Camp Illahee-Girls Camp Since 1921

Inspired by the success of area boys camps, Brevard native Joe Tinsley purchased 100 acres in 1919 outside Brevard in Cathey's Creek Township with the intent to build a summer camp of his own. Tinsley leased 30 acres to Hinton McLeod, a teacher from Mississippi, and together they made Camp Illahee. Using local building materials and draft horses, it took them only six months to grade a road, build a dining hall/lodge, construct the dam for the lake, dig a well and septic, wire electricity, and level some athletic fields. Illahee opened her doors on June 27, 1921. Eleven campers and four counselors made up the population of that first eight-week summer. Coming from as far away as Indiana, the girls traveled by train to Hendersonville, where the camp truck "Henry" picked them up along with their one steamer trunk.

As directors, Hinton and his wife Francis placed great emphasis on the welfare of each camper and firmly believed she would learn self-reliance, grace, wholesomeness, and leadership from "actively participating in the invigorating properties of the natural world." Girls spent that first summer riding horses, swimming, singing, dancing, and adventuring to area waterfalls. There were 20-mile canoe trips on the French Broad, early morning lake jumps, a 3-day camping trip to Looking Glass Mountain, and even a walk to town to see a traveling circus.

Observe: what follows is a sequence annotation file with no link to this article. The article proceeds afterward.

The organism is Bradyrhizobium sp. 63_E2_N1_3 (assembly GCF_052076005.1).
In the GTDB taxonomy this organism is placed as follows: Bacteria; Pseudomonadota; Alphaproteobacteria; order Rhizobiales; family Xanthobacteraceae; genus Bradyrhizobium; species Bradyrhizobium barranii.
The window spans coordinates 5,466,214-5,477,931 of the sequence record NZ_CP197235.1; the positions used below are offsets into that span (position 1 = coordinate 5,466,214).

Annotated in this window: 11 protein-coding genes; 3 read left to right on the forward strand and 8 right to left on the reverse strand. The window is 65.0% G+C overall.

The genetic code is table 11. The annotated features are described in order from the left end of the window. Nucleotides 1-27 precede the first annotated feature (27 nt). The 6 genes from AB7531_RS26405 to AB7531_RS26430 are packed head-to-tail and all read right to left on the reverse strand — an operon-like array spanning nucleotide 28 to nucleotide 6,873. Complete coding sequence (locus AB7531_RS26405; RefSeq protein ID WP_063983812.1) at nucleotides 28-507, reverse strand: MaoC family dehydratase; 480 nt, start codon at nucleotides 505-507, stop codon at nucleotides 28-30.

Four generations later, Illahee girls no longer take the train to camp, but the McLeod'sfocus on Christian philosophy still serves as the foundation for their camp experience. The original dining hall and lodge still stand and are joined by 33 cabins, a covered gymnasium and riding arena, a high ropes course, and a second lake built for canoeing and kayaking. Just as they did in 1921, campers continue to hike in Pisgah National Forest, canoe down the French Broad River, and visit area waterfalls.

Over the course of each summer, 1,000 girls attend Camp Illaheecoming from 32 states and several foreign countries. They are a part of the history of Transylvania County and continue Joe Tinsley's vision of outdoor play and recreation while enjoying a traditional camp experience.

This information was compiled in cooperation with Camp Illahee as part of the 2015 Transylvania Heritage Museum Exhibit, Where America Comes To Play. This exhibit is currently on display in the County Offices located on East Morgan Street in Brevard.

To learn more about Camp Illahee, visit To learn more about Transylvania County History, visit the Transylvania Heritage Museum at 189 West Main Street. The Museum is open Thursday through Saturday, from noon until 4:00 pm. The Museum's new exhibit, Mountain Legacies: Exploring Appalachian Culture, will run until mid-October. The exhibit and accompanying programs are supported by North Carolina Humanities, the state affiliate of the National Endowment for the Humanities.

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